Polkadot & Kusama to Access Global Decentralized Bridge Via Wormhole

Polkadot Kusuma Bridge Workmhole

Bob Coiney

April 1, 2022

At the last count, there were more than 10,000 cryptocurrencies currently in circulation, according to CoinMarketCap. While most of these will be built upon the Ethereum blockchain, many are not. In the current iteration, the value stored on each of those networks can only flow to others via exchanges. While that’s fine in theory, exchanges have become incredibly powerful by acting as middlemen for wealth to move through the crypto ecosystem. 

A number of projects have been aggressively building what are called cross-chain bridges, essentially digital pathways that allow data, money, and dapps to move seamlessly from one blockchain to another. Though the entire cross-chain bridge industry is experiencing security breaches, the situation for MultiChain is particularly serious. Recently, hackers have continued to exploit a vulnerability in the cross-chain bridge MultiChain.

Polkadot and Wormhole 

 The blockchains as we know them, are essentially walled gardens, in which assets, data, and users find it difficult to move. Take Ethereum and Bitcoin as an example. While all on-chain data is viewable by the general public, that data is locked on that chain. That’s because, in order for the ledger that records all transactions on the blockchain to be accurate and secure, all participants must abide by the rules of the network. Polkadot parachain Acala and its Kusama-based counterpart Karura are integrating with cross-chain bridge Wormhole, bridging it’s decentralized finance (DeFi) ecosystems with eight major Layer 1 blockchains.

The Wormhole integration will let users send tokens from other Wormhole-connected Layer 1 networks to Acala and Karura. From there, tokens can either be converted to other Polkadot and Kusama native assets or be used as collateral to mint the aUSD and kUSD stablecoins. Going further, Karura will be the first of the two networks to join Wormhole. Karura serves as Acala’s equivalent on the Polkadot Canary network, Kusama. Like many previous launches and upgrades, new integrations will first be tested on Kusama before being committed to the more secure Polkadot network.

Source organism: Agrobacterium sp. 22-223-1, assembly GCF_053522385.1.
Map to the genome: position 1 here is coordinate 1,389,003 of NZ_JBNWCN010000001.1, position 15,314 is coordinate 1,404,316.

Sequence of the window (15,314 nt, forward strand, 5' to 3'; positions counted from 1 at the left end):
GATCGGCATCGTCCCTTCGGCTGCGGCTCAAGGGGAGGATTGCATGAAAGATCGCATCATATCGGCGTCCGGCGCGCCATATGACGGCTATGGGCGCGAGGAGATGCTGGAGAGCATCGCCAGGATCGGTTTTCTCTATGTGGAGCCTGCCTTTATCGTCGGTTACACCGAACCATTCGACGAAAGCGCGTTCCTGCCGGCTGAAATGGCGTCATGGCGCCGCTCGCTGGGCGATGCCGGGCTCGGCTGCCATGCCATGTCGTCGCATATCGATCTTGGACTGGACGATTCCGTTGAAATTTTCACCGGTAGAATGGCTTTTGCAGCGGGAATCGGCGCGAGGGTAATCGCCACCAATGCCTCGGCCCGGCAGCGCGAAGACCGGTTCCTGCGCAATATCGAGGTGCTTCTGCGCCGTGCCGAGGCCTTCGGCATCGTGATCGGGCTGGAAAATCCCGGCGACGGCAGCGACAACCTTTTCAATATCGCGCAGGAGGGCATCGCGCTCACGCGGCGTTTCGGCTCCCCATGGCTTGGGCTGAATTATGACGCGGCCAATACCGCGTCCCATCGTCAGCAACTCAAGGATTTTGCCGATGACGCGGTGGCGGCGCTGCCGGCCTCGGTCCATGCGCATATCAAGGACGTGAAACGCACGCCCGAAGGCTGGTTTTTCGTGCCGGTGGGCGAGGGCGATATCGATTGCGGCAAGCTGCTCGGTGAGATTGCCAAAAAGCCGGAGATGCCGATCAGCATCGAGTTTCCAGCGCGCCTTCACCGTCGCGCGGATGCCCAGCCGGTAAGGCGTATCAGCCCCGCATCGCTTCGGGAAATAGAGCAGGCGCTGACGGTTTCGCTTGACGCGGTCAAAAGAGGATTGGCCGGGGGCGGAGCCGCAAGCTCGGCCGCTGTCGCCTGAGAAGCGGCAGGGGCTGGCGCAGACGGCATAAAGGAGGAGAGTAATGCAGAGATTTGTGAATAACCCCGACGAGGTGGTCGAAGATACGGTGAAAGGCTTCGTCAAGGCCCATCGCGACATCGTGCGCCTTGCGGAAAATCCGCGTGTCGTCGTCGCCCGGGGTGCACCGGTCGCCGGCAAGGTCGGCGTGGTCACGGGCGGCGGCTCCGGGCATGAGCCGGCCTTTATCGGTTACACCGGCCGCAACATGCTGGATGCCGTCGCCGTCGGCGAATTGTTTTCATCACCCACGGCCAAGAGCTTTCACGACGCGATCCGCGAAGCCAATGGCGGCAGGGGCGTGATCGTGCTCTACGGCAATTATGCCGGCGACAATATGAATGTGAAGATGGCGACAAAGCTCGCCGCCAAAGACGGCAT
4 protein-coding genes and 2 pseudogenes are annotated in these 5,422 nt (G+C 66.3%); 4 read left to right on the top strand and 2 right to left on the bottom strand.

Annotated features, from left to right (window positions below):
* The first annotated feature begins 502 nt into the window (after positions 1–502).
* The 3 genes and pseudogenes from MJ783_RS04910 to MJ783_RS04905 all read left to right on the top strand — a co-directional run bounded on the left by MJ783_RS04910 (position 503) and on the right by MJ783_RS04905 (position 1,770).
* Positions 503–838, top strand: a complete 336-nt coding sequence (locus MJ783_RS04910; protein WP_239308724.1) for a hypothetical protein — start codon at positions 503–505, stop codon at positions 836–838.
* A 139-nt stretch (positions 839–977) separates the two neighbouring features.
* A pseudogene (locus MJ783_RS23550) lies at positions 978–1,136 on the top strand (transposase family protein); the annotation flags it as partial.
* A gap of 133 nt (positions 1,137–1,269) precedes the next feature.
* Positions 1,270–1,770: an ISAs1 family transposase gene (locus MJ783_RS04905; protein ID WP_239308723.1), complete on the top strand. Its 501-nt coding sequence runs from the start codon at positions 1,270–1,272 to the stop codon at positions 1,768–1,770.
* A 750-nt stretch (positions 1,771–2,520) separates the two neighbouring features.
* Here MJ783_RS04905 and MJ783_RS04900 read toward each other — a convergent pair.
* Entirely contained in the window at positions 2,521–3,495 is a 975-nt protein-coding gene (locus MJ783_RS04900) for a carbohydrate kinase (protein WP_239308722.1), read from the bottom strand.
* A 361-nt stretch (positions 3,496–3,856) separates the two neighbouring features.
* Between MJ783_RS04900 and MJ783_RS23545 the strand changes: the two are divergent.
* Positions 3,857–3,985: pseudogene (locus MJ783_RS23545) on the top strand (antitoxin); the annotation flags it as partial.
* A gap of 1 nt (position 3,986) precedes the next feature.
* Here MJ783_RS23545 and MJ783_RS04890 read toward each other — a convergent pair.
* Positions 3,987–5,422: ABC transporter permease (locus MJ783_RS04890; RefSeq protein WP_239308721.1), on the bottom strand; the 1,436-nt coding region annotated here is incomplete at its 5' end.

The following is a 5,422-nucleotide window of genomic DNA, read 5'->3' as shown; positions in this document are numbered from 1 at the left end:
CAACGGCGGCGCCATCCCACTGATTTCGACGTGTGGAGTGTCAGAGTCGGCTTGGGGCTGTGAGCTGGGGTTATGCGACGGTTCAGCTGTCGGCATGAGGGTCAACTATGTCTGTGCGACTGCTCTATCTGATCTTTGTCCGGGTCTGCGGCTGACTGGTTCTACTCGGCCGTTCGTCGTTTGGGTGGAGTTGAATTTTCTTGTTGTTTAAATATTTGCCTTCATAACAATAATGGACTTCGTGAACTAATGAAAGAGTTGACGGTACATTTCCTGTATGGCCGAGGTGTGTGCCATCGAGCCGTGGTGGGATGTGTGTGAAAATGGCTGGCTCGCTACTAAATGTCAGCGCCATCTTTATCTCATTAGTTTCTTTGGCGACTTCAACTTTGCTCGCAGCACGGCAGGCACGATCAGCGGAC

Trade Like Fire

Once the bridge is operational, it will give the Polkadot and Kusama networks easy access to over $200 billion of liquidity from eight other Layer 1 networks. For example, DeFi protocols built on Acala or any other connected Polkadot parachains will be able to integrate tokens sent through Wormhole to use in yield farming strategies or to provide liquidity. Acala and Karura will join Ethereum, Avalanche, Solana, Polygon, Terra, BNB Chain, Fantom, and Oasis to become the ninth and tenth networks to allow token bridging through Wormhole. 

The Hacked Bull Run: CrossChain Lives On

While Wormhole has helped create a more interconnected blockchain ecosystem, many have raised concerns over the security of the protocol and other similar cross-chain bridges. In February, the Wormhole Solana bridge fell victim to one of the biggest exploits in DeFi history when a hacker faked the bridge transfer signatures to steal 120,000 Ethereum worth over $322 million at the time. 

More recently, the Ronin Network team disclosed that its bridge connecting Ethereum mainnet to the Axie Infinity ecosystem was hacked for about $552 million on Mar. 23, further highlighting the vulnerability of cross-chain bridges. Nevertheless, as more blockchains look to offer a way to connect with Ethereum and other Layer 1 networks, demand for cross-chain interoperability solutions remains high.